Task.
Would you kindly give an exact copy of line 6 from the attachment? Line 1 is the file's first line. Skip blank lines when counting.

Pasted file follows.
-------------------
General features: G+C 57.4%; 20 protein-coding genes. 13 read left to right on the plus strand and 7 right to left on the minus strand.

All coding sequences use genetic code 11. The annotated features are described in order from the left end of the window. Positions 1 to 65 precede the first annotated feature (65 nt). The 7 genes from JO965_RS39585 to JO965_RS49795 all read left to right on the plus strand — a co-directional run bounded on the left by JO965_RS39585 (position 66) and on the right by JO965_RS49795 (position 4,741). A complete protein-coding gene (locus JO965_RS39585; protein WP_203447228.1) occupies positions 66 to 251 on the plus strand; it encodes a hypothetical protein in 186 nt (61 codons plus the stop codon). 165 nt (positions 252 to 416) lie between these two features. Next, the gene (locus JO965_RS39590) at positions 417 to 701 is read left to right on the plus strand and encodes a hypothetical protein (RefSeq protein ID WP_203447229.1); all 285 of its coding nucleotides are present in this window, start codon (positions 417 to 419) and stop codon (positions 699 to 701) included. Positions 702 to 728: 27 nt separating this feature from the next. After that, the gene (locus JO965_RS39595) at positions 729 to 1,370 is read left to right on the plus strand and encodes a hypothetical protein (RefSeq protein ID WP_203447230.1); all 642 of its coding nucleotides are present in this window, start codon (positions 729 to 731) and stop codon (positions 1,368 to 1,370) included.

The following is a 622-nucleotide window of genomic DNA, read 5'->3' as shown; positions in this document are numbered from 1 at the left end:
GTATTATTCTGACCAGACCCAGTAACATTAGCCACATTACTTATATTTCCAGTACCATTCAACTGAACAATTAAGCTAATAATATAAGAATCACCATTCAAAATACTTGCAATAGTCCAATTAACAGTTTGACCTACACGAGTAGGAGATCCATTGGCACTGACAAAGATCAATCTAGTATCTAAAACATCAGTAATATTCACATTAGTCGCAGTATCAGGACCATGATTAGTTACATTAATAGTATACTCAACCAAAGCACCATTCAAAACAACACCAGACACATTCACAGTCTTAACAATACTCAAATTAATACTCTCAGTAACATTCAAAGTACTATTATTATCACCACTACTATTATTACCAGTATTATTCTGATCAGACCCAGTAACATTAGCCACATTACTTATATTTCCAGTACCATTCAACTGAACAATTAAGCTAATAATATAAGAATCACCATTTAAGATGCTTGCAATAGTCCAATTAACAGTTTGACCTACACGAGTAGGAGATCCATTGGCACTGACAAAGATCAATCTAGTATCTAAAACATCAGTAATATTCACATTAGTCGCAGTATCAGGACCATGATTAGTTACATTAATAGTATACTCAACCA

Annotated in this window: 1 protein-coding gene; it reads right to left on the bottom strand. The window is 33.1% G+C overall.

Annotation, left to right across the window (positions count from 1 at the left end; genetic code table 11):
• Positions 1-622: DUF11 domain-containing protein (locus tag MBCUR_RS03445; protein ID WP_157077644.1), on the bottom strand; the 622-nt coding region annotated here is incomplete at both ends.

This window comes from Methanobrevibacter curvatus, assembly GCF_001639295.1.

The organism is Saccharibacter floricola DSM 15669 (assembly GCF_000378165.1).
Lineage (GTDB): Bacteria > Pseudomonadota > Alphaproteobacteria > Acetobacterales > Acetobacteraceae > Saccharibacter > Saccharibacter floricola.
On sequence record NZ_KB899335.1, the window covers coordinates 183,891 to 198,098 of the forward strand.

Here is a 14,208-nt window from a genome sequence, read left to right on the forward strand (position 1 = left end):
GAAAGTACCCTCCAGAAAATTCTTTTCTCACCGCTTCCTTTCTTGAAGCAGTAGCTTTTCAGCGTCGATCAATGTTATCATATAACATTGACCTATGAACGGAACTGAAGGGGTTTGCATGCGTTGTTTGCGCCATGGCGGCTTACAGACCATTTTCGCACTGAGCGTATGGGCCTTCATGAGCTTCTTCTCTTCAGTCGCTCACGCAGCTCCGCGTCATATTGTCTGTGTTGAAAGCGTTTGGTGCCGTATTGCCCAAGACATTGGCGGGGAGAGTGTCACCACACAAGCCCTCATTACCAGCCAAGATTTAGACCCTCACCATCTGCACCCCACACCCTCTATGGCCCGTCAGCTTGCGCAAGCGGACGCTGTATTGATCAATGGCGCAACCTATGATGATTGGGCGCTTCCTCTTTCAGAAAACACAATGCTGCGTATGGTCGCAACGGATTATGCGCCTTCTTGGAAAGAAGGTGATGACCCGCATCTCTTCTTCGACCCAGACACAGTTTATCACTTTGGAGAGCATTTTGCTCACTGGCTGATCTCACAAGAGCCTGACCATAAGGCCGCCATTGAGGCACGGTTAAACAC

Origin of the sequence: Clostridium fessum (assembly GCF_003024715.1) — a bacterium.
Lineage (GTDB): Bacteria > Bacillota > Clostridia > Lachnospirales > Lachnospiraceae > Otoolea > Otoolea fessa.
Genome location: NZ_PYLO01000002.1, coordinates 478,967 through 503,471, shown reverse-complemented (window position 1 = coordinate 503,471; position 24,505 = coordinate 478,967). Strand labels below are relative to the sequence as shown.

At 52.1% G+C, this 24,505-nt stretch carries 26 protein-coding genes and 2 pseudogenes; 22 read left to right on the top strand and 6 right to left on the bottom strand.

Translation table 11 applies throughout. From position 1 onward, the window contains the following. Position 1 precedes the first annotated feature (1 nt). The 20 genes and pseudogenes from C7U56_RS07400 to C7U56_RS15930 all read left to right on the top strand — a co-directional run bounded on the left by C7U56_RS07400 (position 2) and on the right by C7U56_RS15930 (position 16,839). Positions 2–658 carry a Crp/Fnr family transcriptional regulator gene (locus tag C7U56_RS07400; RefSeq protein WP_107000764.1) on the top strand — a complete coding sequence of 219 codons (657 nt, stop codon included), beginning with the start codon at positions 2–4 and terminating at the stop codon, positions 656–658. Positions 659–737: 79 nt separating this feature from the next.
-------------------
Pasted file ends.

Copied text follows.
Annotation, left to right across the window (positions count from 1 at the left end; genetic code table 11):